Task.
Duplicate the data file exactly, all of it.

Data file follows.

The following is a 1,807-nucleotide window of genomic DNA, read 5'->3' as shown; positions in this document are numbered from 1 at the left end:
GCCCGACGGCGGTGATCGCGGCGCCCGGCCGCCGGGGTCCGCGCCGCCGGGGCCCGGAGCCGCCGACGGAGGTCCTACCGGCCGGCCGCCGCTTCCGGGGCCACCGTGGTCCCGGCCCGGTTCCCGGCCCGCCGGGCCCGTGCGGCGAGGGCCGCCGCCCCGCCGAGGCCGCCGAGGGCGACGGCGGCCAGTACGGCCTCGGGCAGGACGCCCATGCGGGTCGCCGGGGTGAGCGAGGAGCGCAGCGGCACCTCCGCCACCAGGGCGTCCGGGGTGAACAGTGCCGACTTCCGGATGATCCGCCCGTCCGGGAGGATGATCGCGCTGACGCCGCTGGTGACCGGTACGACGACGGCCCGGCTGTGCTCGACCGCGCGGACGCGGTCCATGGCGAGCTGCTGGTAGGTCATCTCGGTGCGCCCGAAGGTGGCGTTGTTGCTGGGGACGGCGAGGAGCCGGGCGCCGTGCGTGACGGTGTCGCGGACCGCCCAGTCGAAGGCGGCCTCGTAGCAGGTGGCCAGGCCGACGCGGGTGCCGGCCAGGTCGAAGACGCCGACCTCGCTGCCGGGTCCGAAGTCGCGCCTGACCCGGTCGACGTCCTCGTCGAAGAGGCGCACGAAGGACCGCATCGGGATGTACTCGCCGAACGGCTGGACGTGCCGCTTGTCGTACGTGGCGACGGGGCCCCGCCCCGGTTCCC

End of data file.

The following is a 1,807-nucleotide window of genomic DNA, read 5'->3' as shown; positions in this document are numbered from 1 at the left end:
GCCCGACGGCGGTGATCGCGGCGCCCGGCCGCCGGGGTCCGCGCCGCCGGGGCCCGGAGCCGCCGACGGAGGTCCTACCGGCCGGCCGCCGCTTCCGGGGCCACCGTGGTCCCGGCCCGGTTCCCGGCCCGCCGGGCCCGTGCGGCGAGGGCCGCCGCCCCGCCGAGGCCGCCGAGGGCGACGGCGGCCAGTACGGCCTCGGGCAGGACGCCCATGCGGGTCGCCGGGGTGAGCGAGGAGCGCAGCGGCACCTCCGCCACCAGGGCGTCCGGGGTGAACAGTGCCGACTTCCGGATGATCCGCCCGTCCGGGAGGATGATCGCGCTGACGCCGCTGGTGACCGGTACGACGACGGCCCGGCTGTGCTCGACCGCGCGGACGCGGTCCATGGCGAGCTGCTGGTAGGTCATCTCGGTGCGCCCGAAGGTGGCGTTGTTGCTGGGGACGGCGAGGAGCCGGGCGCCGTGCGTGACGGTGTCGCGGACCGCCCAGTCGAAGGCGGCCTCGTAGCAGGTGGCCAGGCCGACGCGGGTGCCGGCCAGGTCGAAGACGCCGACCTCGCTGCCGGGTCCGAAGTCGCGCCTGACCCGGTCGACGTCCTCGTCGAAGAGGCGCACGAAGGACCGCATCGGGATGTACTCGCCGAACGGCTGGACGTGCCGCTTGTCGTACGTGGCGACGGGGCCCCGCCCCGGTTCCC